During the 2016-2017 season, Ottawa 67’s defenceman Nikita Okhotyuk played his hockey back in his native Russia for his hometown team in Chelyabinsk. He began the year showing promising offensive numbers in Russia’s Under-17 league before moving up the Russia’s equivalent to the OHL, the MHL. Following his season, the 67’s would use the 16th overall pick to select him in the CHL Import Draft.
Okhotyuk brought with him plenty of international experience having represented Russia at the Under-17’s, Under-18’s and the Hlinka-Gretzky Tournament. He also brought with him some excellent leadership qualities, having worn a letter for Russia and was Captain of his Russian squad at the Hlinka-Gretzky Tournament.
Okhotyuk would make the 67’s roster during the 2017-2018 season and he would wear the barber shop pole uniform 53 times during the season and score 5 goals and assist on 6 others.
The 2018-2019 season saw the 67’s being heavy favorites for an OHL Championship and a Memorial Cup run. The 67’s blueline was deep and often saw Okhotyuk playing on the third pair. He dressed in 56 regular season games (there was a 3-game suspension in there) scoring just 2 goals and assisting on 15. What is interesting to note with the 67’s blueline is that for the vast majority of the season they carried 7 defencemen – all left shots so you always had someone skating on their weak side.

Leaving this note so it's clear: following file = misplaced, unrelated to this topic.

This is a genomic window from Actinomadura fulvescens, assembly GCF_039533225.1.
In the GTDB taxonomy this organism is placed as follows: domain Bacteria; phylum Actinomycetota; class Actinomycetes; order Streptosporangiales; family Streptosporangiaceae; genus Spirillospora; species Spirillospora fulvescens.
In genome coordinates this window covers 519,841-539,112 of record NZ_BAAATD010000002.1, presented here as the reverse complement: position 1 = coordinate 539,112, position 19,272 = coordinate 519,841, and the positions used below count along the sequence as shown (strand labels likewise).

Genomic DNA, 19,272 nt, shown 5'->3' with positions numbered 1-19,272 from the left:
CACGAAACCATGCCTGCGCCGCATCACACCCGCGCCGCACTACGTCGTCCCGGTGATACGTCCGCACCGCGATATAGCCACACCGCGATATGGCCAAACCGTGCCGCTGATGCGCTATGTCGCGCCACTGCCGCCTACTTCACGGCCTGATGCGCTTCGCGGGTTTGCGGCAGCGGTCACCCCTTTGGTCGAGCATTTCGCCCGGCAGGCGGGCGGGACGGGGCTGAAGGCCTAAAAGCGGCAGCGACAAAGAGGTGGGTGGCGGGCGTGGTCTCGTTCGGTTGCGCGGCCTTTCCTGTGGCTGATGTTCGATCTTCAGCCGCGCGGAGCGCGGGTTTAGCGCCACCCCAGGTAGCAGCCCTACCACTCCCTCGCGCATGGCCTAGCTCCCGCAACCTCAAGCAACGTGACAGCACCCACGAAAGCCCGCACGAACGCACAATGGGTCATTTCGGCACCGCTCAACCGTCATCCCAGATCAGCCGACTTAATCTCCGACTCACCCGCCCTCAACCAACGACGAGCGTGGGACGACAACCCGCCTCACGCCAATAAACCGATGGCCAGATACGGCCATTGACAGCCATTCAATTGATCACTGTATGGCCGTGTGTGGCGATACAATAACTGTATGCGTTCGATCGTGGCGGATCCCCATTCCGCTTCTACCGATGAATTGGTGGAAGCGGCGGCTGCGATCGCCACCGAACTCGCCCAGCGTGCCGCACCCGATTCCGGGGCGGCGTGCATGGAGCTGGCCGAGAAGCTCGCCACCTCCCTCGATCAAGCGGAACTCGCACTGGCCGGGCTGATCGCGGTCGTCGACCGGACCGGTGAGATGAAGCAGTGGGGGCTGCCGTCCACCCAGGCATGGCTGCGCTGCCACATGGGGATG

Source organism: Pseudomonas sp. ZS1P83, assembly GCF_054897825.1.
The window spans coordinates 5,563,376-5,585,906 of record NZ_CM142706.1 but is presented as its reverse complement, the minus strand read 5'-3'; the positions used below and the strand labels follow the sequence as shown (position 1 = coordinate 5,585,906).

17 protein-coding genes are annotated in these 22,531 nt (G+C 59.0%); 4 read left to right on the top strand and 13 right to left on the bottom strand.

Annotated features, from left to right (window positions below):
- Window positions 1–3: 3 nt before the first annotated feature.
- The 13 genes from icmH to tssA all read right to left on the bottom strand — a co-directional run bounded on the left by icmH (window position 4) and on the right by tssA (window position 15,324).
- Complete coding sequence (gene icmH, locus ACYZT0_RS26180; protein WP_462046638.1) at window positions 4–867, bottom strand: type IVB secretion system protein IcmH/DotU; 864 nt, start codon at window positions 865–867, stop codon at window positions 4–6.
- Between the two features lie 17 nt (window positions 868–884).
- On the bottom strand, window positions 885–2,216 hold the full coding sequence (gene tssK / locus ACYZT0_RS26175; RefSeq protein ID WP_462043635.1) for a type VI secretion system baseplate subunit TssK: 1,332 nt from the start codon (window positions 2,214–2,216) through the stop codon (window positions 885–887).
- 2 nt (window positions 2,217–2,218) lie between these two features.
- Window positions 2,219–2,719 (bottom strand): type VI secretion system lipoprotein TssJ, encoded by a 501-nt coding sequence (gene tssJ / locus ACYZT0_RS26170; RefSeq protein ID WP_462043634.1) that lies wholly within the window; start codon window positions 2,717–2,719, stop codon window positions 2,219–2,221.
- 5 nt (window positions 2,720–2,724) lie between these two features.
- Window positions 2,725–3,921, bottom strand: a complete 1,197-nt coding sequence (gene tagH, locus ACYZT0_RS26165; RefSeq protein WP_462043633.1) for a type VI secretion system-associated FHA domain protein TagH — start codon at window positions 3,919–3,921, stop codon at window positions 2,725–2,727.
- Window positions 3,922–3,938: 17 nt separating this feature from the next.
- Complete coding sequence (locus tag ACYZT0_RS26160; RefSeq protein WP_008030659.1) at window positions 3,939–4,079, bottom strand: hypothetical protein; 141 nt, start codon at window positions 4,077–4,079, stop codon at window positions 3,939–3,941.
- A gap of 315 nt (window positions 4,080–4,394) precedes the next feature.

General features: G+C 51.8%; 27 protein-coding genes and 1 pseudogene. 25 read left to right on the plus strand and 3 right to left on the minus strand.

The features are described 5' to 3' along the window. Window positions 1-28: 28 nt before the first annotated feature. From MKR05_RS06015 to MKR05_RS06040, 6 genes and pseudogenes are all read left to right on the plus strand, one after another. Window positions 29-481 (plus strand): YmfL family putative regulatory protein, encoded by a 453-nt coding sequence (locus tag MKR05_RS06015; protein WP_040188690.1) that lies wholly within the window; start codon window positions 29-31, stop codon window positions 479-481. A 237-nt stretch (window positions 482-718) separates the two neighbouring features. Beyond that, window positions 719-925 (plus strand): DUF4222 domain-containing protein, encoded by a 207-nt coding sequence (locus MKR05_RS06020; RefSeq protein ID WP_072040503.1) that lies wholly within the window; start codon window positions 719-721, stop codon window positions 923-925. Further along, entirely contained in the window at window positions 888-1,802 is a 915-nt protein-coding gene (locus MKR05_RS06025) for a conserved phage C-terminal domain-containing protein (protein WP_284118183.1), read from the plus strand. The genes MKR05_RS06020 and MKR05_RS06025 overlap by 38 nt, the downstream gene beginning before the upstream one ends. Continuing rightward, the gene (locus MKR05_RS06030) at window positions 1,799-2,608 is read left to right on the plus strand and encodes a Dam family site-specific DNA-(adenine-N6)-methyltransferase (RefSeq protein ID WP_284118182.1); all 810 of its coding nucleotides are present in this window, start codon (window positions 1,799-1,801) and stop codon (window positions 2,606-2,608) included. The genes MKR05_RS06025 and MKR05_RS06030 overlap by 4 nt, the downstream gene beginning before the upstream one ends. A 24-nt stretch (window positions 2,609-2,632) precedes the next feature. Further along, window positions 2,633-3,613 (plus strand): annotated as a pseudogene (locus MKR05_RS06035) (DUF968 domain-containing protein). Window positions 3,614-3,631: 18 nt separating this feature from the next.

Despite not getting top quality minutes, Okhotyuk’s ranking on various public rankings has remained virtually unchanged. NHL Central Scouting ranked him 55th among North American skaters on their mid-term rankings, and he dropped just one spot on their final rankings.
At this point, after two OHL seasons. It’s difficult to determine what type of player Okhotyuk will be at the next level. There is no questioning his determination, drive and work ethic. His body is already almost filled out. He’s a very good skater with excellent edgework. His mobility is excellent in any direction.
Defensively, there isn’t a lot of work to be done by Okhotyuk. He has a very active stick, keeps his gaps tight, rides people out along the wall, battles hard in front of his goal, is one of the better open ice hitters in the league and is a superb shot blocker – OHL coaches recognized that ability in the annual Coaches Poll.
His skating allowed him to retrieve pucks quickly. However, he didn’t always show that he was capable of making the right play. He was caught at times trying to force plays that would result in turnovers. But as the season progressed, there was a marked improvement in his awareness and decision making. His skating is good enough that he can rush the puck out of the zone and his passing is very good. As his confidence grew and his opportunities with more ice time grew, those qualities became more evident.